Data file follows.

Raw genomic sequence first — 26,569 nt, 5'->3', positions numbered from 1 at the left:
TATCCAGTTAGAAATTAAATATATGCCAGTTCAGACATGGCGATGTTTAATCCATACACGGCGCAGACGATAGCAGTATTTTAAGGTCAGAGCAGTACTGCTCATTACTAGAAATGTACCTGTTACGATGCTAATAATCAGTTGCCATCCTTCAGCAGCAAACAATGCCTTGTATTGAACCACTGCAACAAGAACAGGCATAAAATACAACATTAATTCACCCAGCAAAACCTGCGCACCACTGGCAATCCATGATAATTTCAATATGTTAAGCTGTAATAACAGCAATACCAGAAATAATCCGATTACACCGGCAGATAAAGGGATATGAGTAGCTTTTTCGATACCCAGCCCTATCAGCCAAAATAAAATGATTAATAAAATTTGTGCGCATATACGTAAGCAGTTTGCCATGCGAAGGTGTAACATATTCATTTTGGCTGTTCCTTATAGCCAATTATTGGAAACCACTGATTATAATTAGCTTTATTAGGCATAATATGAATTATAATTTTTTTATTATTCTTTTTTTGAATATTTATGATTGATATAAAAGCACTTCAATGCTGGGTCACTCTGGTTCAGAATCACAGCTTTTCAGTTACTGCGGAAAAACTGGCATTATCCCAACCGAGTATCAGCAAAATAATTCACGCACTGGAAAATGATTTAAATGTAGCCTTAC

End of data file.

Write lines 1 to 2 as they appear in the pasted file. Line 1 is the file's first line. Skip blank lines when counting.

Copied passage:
Raw genomic sequence first — 26,569 nt, 5'->3', positions numbered from 1 at the left:
TATCCAGTTAGAAATTAAATATATGCCAGTTCAGACATGGCGATGTTTAATCCATACACGGCGCAGACGATAGCAGTATTTTAAGGTCAGAGCAGTACTGCTCATTACTAGAAATGTACCTGTTACGATGCTAATAATCAGTTGCCATCCTTCAGCAGCAAACAATGCCTTGTATTGAACCACTGCAACAAGAACAGGCATAAAATACAACATTAATTCACCCAGCAAAACCTGCGCACCACTGGCAATCCATGATAATTTCAATATGTTAAGCTGTAATAACAGCAATACCAGAAATAATCCGATTACACCGGCAGATAAAGGGATATGAGTAGCTTTTTCGATACCCAGCCCTATCAGCCAAAATAAAATGATTAATAAAATTTGTGCGCATATACGTAAGCAGTTTGCCATGCGAAGGTGTAACATATTCATTTTGGCTGTTCCTTATAGCCAATTATTGGAAACCACTGATTATAATTAGCTTTATTAGGCATAATATGAATTATAATTTTTTTATTATTCTTTTTTTGAATATTTATGATTGATATAAAAGCACTTCAATGCTGGGTCACTCTGGTTCAGAATCACAGCTTTTCAGTTACTGCGGAAAAACTGGCATTATCCCAACCGAGTATCAGCAAAATAATTCACGCACTGGAAAATGATTTAAATGTAGCCTTAC